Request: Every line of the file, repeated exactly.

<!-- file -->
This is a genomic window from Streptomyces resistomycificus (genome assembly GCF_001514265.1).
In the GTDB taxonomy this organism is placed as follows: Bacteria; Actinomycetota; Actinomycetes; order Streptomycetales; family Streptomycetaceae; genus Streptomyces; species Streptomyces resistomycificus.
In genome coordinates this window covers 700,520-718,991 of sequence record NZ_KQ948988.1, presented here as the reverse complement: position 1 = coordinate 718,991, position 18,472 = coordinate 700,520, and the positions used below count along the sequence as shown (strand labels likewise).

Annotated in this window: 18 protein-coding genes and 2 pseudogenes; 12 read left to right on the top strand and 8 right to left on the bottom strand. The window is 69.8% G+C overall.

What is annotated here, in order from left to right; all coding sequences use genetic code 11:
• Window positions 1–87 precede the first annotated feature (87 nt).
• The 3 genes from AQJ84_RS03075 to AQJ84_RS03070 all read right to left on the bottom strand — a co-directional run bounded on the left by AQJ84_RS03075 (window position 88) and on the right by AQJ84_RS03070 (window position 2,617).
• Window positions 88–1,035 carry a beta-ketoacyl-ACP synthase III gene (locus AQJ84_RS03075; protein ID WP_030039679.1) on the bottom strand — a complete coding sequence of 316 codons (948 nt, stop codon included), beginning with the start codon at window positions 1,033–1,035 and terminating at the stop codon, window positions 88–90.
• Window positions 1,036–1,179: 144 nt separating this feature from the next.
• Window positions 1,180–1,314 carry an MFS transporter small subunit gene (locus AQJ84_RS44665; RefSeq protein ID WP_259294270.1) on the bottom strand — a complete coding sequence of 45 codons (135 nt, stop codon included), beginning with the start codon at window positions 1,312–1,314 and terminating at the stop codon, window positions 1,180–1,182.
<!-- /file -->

This is a genomic window from Streptomyces resistomycificus (genome assembly GCF_001514265.1).
In the GTDB taxonomy this organism is placed as follows: Bacteria; Actinomycetota; Actinomycetes; order Streptomycetales; family Streptomycetaceae; genus Streptomyces; species Streptomyces resistomycificus.
In genome coordinates this window covers 700,520-718,991 of sequence record NZ_KQ948988.1, presented here as the reverse complement: position 1 = coordinate 718,991, position 18,472 = coordinate 700,520, and the positions used below count along the sequence as shown (strand labels likewise).

Annotated in this window: 18 protein-coding genes and 2 pseudogenes; 12 read left to right on the top strand and 8 right to left on the bottom strand. The window is 69.8% G+C overall.

What is annotated here, in order from left to right; all coding sequences use genetic code 11:
• Window positions 1–87 precede the first annotated feature (87 nt).
• The 3 genes from AQJ84_RS03075 to AQJ84_RS03070 all read right to left on the bottom strand — a co-directional run bounded on the left by AQJ84_RS03075 (window position 88) and on the right by AQJ84_RS03070 (window position 2,617).
• Window positions 88–1,035 carry a beta-ketoacyl-ACP synthase III gene (locus AQJ84_RS03075; protein ID WP_030039679.1) on the bottom strand — a complete coding sequence of 316 codons (948 nt, stop codon included), beginning with the start codon at window positions 1,033–1,035 and terminating at the stop codon, window positions 88–90.
• Window positions 1,036–1,179: 144 nt separating this feature from the next.
• Window positions 1,180–1,314 carry an MFS transporter small subunit gene (locus AQJ84_RS44665; RefSeq protein ID WP_259294270.1) on the bottom strand — a complete coding sequence of 45 codons (135 nt, stop codon included), beginning with the start codon at window positions 1,312–1,314 and terminating at the stop codon, window positions 1,180–1,182.